Eurovision Song Contest: The Story of Fire Saga Contest is a fairly entertaining
but slightly overlong (at two plus hours) romantic comedy about a fictional
Icelandic male/female singing duo. Their dream is to win a big international
singing contest and as it progresses one realizes the reason why many good comedies
are only an hour and a half to an hour and forty minutes long.
The Eurovision Song Contest is a real program, and the film features vocal
performances of varying quality by using real former contestants from the actual show.
Eurovision is a competition featuring fifty or so countries that choose a solo
artist, duo or group representing each country. The Contest is possibly best
known because it was where Abba debuted their big hit: "Waterloo".
"The Story of Fire" has its share of entertaining musical numbers including
Dan Stevensí ridiculous "Lion of Love" and Demi Lovatoís "In the Mirror". But
the overall musical highlight of the film has the two stars singing a medley
with the real Eurovision winners of Cherís "Believe" and Madonnaís "Ray of
Light" which is a delicious overblown tribute to campy excess. I am not totally
sure which songs were supposed to be funny though-perhaps all of them with the
exception of Sigritís solo.
The film stars Will Ferrell (often ridiculously dressed in head to toe in
spandex) and Rachel McAdams as a cheesy but sincere musical duo called "Fire
Saga". As the name suggests the movie creates some laughs by playing off its
ethnic theme, and at one point Lars wears a helmet that resembles Thorís, and
the group often perform ridiculous songs that include exaggerated Icelandic
nature metaphors (like Volcano Man ). It is kind of like as if an American group
who wrote all their songs about bison or Starbucks.
The film features the typical "in love" movie couple that are the only ones who
donít realize they are, in fact-in love. Ferrell plays Lars, a rather childish adult who
is still full of wonder, while Sigrit (McAdams) is a slightly more mature but
still naÔve teacher who believes in elves.
The whole town is filled with folksy and rather simple but decent people who are
mostly charming and well intentioned like the type of people you often see on
English comedy shows like "Doc Martin". Pierce Brosnan is superb as Larsí
disapproving father who wants his son to give up because he thinks he is too old
to become a new pop sensation. Many people in the town are related by blood, and
the couple constantly has to deny that they are brother and sister reinforcing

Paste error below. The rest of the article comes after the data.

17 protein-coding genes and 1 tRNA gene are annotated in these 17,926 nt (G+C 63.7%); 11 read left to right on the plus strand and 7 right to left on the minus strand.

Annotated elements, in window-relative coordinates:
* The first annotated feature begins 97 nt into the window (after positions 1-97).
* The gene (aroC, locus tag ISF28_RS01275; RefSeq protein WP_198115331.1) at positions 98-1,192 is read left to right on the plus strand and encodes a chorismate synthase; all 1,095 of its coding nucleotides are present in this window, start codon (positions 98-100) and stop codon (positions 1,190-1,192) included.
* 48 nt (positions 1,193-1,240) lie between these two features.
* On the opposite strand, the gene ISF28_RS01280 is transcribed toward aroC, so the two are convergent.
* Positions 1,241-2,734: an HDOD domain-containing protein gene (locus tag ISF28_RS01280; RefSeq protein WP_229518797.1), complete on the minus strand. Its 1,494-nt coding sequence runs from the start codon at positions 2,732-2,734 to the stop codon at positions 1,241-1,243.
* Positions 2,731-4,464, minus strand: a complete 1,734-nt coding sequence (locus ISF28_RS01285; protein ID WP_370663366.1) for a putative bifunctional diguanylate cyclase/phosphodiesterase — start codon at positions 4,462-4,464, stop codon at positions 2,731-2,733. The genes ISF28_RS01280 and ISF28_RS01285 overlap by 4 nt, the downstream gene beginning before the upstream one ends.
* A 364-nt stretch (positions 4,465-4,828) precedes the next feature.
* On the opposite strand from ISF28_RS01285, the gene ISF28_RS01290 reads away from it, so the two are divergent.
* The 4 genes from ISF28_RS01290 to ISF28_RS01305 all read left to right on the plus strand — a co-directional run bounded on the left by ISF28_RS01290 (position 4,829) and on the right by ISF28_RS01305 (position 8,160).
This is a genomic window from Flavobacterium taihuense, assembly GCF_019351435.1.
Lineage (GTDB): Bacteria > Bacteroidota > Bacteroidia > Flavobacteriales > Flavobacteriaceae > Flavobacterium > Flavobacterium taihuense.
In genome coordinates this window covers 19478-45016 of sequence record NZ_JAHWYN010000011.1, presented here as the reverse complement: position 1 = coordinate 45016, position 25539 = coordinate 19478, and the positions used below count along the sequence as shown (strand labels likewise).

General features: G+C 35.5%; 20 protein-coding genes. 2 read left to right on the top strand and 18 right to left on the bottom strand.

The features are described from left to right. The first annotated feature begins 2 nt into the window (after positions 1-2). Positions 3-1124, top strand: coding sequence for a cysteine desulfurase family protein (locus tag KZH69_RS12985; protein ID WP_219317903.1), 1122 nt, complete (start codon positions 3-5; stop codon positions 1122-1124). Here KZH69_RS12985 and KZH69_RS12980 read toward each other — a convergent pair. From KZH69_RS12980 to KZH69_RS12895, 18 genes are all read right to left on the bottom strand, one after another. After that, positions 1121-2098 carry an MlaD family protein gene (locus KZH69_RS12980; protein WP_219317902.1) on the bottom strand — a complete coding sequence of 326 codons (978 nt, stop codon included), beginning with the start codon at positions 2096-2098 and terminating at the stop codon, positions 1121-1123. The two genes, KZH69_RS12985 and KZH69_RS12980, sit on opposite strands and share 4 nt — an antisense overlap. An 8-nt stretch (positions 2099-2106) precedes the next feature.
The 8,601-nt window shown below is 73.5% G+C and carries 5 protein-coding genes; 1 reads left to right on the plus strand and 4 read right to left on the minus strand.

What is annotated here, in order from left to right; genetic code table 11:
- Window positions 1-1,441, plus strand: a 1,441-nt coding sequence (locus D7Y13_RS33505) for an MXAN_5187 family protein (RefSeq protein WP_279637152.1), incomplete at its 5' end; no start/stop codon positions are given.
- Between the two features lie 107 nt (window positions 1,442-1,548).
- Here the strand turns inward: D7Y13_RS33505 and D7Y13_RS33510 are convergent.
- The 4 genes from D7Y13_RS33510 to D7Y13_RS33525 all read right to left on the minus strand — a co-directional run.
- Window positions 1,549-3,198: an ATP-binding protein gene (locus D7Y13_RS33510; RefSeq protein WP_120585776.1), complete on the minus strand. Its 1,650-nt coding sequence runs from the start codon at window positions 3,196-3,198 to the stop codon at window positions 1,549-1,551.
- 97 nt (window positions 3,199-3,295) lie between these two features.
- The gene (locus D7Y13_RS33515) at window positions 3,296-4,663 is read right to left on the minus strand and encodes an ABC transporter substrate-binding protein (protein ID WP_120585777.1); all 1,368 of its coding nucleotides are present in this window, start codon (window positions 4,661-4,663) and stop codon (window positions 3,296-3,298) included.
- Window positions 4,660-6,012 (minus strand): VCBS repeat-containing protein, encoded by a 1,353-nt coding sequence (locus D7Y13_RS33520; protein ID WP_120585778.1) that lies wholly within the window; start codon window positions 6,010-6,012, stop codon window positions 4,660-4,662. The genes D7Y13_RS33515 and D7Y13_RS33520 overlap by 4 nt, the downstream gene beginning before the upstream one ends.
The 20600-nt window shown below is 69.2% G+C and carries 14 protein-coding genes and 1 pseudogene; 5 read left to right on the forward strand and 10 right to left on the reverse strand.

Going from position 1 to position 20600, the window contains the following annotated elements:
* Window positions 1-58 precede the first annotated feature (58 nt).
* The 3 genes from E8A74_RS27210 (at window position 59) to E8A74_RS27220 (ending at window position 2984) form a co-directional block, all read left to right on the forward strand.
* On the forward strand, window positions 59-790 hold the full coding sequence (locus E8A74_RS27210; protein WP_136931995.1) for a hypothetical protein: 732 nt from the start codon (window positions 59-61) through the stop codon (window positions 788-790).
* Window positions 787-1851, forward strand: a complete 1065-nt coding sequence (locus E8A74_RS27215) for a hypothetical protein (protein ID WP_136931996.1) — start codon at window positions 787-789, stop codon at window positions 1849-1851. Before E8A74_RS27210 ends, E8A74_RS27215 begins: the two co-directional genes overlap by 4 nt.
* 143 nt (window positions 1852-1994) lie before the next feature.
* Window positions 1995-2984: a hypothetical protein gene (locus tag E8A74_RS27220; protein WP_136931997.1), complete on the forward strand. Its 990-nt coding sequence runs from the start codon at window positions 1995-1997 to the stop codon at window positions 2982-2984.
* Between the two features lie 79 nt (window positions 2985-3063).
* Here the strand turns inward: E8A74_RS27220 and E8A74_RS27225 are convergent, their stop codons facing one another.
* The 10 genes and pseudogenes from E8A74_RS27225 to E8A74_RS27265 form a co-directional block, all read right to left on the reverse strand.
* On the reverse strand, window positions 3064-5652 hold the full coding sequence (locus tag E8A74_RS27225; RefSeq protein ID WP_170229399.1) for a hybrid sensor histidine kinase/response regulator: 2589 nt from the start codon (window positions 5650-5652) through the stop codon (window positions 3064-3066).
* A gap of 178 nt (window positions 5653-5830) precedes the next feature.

the cultural stereotype of frequent inbreeding in small towns.
The only problem is that the tradition is that the country that wins the contest
must host next yearís contest. There is not enough money for the in the budget
for the country to host the festival but luckily the couple has some possibly
supernatural allies on their side.
Also, there are some clear obstacles to Lars and Sigridís budding relationship.
There is a flamboyant Russian pop star who may or not be bi-sexual, played by
Dan Stevens of Downton Abbey of all people in the filmís most charismatic
performance. He is trying to split up the duo by seducing Sigrid. On the other
hand, Lars has a gorgeous singing admirer Mita, the Greek contestant who is well
played by talented Melissantai Mahut. She would like nothing better than get him
in bed. Viewers probably wonít have too much trouble guessing the eventual fate
of the duo.
Watching a film on Netflix sometimes has its benefits. I put the Netflix
language changing controls to good use and watched it once in English and once
in Italian. In case you are dying to know the Icelandic accents do not carry
over well or work in the Italian version.
Although Eurovision eventually won me over with its quirky charm, the movie lost
a few points from me because it never even mentions perhaps the most significant
Icelandic entertainer ever: Bjork, who was supposedly the model for McAdamsí
accent. But my big question is what will the Icelandic people think of the film?
So "The Story of Fire Saga" gets a qualified recommendation from me. It is definitely not
musical comic masterpiece. It never rises to the level of "A Mighty Wind"
or "This is Spinal
Tap" but it sure beats "Momma Mia".
Although it is overstuffed, there is enough amusing gags to make it worth
seeing. In these days of Covid with diminished opportunities for new film viewing,
beggars canít always be choosers.